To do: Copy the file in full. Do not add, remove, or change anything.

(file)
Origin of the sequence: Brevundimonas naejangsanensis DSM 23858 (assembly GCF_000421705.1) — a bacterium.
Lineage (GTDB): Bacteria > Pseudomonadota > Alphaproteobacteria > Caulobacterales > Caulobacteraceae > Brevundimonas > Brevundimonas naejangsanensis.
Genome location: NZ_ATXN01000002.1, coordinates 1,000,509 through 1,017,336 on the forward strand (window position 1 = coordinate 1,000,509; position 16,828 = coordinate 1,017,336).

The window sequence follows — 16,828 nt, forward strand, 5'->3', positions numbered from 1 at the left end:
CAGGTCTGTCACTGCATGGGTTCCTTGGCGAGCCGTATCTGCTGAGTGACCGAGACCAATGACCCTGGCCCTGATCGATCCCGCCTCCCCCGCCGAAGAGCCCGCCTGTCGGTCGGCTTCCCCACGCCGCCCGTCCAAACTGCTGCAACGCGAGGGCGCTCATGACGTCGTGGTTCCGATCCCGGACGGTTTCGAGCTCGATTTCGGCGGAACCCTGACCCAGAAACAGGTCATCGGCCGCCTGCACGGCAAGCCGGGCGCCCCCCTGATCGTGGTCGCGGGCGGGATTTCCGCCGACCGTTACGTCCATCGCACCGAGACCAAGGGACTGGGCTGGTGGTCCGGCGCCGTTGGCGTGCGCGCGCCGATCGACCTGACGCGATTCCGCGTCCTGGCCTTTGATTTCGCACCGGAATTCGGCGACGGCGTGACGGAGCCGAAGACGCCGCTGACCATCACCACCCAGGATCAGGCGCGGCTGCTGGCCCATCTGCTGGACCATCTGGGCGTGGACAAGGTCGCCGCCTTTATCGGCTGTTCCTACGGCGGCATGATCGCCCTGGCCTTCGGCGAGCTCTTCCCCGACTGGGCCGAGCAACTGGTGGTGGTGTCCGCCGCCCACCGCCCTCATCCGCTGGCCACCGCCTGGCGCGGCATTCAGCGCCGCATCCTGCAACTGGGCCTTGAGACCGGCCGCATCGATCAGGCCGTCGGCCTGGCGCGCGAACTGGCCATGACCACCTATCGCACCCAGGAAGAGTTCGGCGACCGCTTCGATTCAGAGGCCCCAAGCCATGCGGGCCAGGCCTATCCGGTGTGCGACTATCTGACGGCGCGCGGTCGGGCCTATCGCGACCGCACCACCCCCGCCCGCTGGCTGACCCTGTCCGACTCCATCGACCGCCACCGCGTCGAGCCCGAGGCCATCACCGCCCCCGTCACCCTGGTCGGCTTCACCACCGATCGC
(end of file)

Origin of the sequence: Brevundimonas naejangsanensis DSM 23858 (assembly GCF_000421705.1) — a bacterium.
Lineage (GTDB): Bacteria > Pseudomonadota > Alphaproteobacteria > Caulobacterales > Caulobacteraceae > Brevundimonas > Brevundimonas naejangsanensis.
Genome location: NZ_ATXN01000002.1, coordinates 1,000,509 through 1,017,336 on the forward strand (window position 1 = coordinate 1,000,509; position 16,828 = coordinate 1,017,336).

The window sequence follows — 16,828 nt, forward strand, 5'->3', positions numbered from 1 at the left end:
CAGGTCTGTCACTGCATGGGTTCCTTGGCGAGCCGTATCTGCTGAGTGACCGAGACCAATGACCCTGGCCCTGATCGATCCCGCCTCCCCCGCCGAAGAGCCCGCCTGTCGGTCGGCTTCCCCACGCCGCCCGTCCAAACTGCTGCAACGCGAGGGCGCTCATGACGTCGTGGTTCCGATCCCGGACGGTTTCGAGCTCGATTTCGGCGGAACCCTGACCCAGAAACAGGTCATCGGCCGCCTGCACGGCAAGCCGGGCGCCCCCCTGATCGTGGTCGCGGGCGGGATTTCCGCCGACCGTTACGTCCATCGCACCGAGACCAAGGGACTGGGCTGGTGGTCCGGCGCCGTTGGCGTGCGCGCGCCGATCGACCTGACGCGATTCCGCGTCCTGGCCTTTGATTTCGCACCGGAATTCGGCGACGGCGTGACGGAGCCGAAGACGCCGCTGACCATCACCACCCAGGATCAGGCGCGGCTGCTGGCCCATCTGCTGGACCATCTGGGCGTGGACAAGGTCGCCGCCTTTATCGGCTGTTCCTACGGCGGCATGATCGCCCTGGCCTTCGGCGAGCTCTTCCCCGACTGGGCCGAGCAACTGGTGGTGGTGTCCGCCGCCCACCGCCCTCATCCGCTGGCCACCGCCTGGCGCGGCATTCAGCGCCGCATCCTGCAACTGGGCCTTGAGACCGGCCGCATCGATCAGGCCGTCGGCCTGGCGCGCGAACTGGCCATGACCACCTATCGCACCCAGGAAGAGTTCGGCGACCGCTTCGATTCAGAGGCCCCAAGCCATGCGGGCCAGGCCTATCCGGTGTGCGACTATCTGACGGCGCGCGGTCGGGCCTATCGCGACCGCACCACCCCCGCCCGCTGGCTGACCCTGTCCGACTCCATCGACCGCCACCGCGTCGAGCCCGAGGCCATCACCGCCCCCGTCACCCTGGTCGGCTTCACCACCGATCGC